One of the most poignant stories in the gospels is the account of the ten virgins as Jesus told it in Matthew 25. It is a story of great triumph and joy on the one hand, and yet one of tragedy and deep sorrow on the other.
The fact that Jesus talked of virgins here straightaway indicates that He was referring to the church. The bridegroom, of course, is our Lord Jesus Christ Himself.
The truly alarming aspect of this narrative is that even the five foolish virgins knew they could not enter the wedding banquet without light in their lamps!
The scriptures say: “The light of the body is the eye: if therefore thine eye be single, thy whole body shall be full of light. But if thine eye be evil, thy whole body shall be full of darkness. If therefore the light that is in thee be darkness, how great is that darkness!” Mat. 6:22-23
Actually, the Kingdom of God is first and foremost all about the light of God in our hearts. If our hearts are dark – if they are impure – we cannot hope to enter that Kingdom.
We learn from the Bible that the first thing that God brought to be when He created the earth was light. You see, there are first things with God, just as it is with us. Light was the very first thing that God brought into being. It follows, therefore, that light is the most important ingredient in the Kingdom of God. Without light there is nothing else that is allowed to be.
We (as human beings) are professionals at working things downside up. Had we been in God’s place, we would have created the cows and the trees first, and then we would probably have thought about the light. That is why there are many people in church today who are more concerned about doing many things “for the Kingdom” except carrying a heart of grace, a pure heart!
The oil talks about God’s grace. It is a matter of paramount importance that we make sure we are constantly carrying the grace of God in our hearts. Grace is the power of God. It is what keeps the light – our good Christian deeds – burning in our lives.
The Bible says that each born-again believer has been given grace “according to the measure of the gift of Christ.” (Eph. 4:7) This means that, just like the ten virgins, we all start out with a measure of “oil” in our hearts. But that oil needs replenishing. That is why Jesus talked about ‘watching’.
Have you noticed how some of us begin well our Christian walk, but after some time, we seem to lose that magic touch? We become stunted in doctrine and our hearts grow cold and hard. The bowels of mercy dry up in us and we become judgmental and unforgiving. Sin in its many forms soon begins to press hard against us from every side. That is because we are not watching and making sure we are carrying oil – God’s grace – in our lives.
The only way to serve Jesus is by having grace in our hearts.
Paul admonishes the Philippians: “Do all things without murmurings and disputings: that ye may be blameless and harmless, the sons of God, without rebuke, in the midst of a crooked and perverse nation, among whom ye shine as lights in the world.” (Phil. 2:14-15)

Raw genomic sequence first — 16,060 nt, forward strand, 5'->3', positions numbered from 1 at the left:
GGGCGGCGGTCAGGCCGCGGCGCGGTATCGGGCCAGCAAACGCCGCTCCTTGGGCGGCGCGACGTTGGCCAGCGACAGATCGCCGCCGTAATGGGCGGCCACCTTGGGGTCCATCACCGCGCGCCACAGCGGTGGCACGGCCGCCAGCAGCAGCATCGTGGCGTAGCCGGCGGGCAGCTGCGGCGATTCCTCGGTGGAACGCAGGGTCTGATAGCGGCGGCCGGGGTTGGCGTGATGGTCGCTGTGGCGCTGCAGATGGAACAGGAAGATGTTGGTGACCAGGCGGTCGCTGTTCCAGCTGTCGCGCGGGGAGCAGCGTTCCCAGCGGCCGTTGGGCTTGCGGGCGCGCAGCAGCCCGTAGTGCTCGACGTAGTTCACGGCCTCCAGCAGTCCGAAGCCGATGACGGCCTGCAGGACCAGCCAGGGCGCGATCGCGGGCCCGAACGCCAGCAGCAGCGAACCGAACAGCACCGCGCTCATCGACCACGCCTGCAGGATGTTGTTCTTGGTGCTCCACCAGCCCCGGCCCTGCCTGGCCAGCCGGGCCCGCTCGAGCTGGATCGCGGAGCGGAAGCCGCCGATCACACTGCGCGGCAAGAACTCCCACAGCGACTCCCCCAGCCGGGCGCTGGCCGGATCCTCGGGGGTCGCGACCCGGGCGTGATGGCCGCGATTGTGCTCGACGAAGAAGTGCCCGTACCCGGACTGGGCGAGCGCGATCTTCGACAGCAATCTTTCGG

We can clearly see that the word light here is associated with the life of grace that we live in this world.
There is only one way to carry the grace of God in our lives. It is by losing our lives. Why do you think the Apostle Paul has been maligned from the day of his conversion to the present? It is because at the moment of his conversion, Paul caught a revelation of the only thing that can crucify the flesh, and Satan has understandably been mad at him ever since!
The cross is the only place where we can crucify the flesh and its lusts and be able to carry that all-important grace in our lives.
The Apostle Paul was able to live the crucified life, and we are all witnesses to the kind of life that he lived and the great work that he accomplished for the gospel’s sake. Indeed, the true church can only be a product of the gospel of grace that Paul preached.
Paul had a revelation of what the cross was meant to accomplish in his life. We, too, must arrive at that place, the place where we will not just lay our burdens at the cross, but where we will also be willing to lose our lives there.
When Jesus comes, He wants to find us carrying grace. He will want to hear all about the many miracles we performed and the beautiful worship songs we composed, of course, but He wants to find us carrying a heart of grace. He wants to find forgiveness, mercy, tenderness, righteousness and holiness in our hearts. Those are the first things He will be looking for.
It is sad but one day, even though God is love, He will tell some of His children, “Verily I say unto you, I know you not.”
‘Verily’ means truly. Making sure we have grace in our hearts – always – is no joking matter.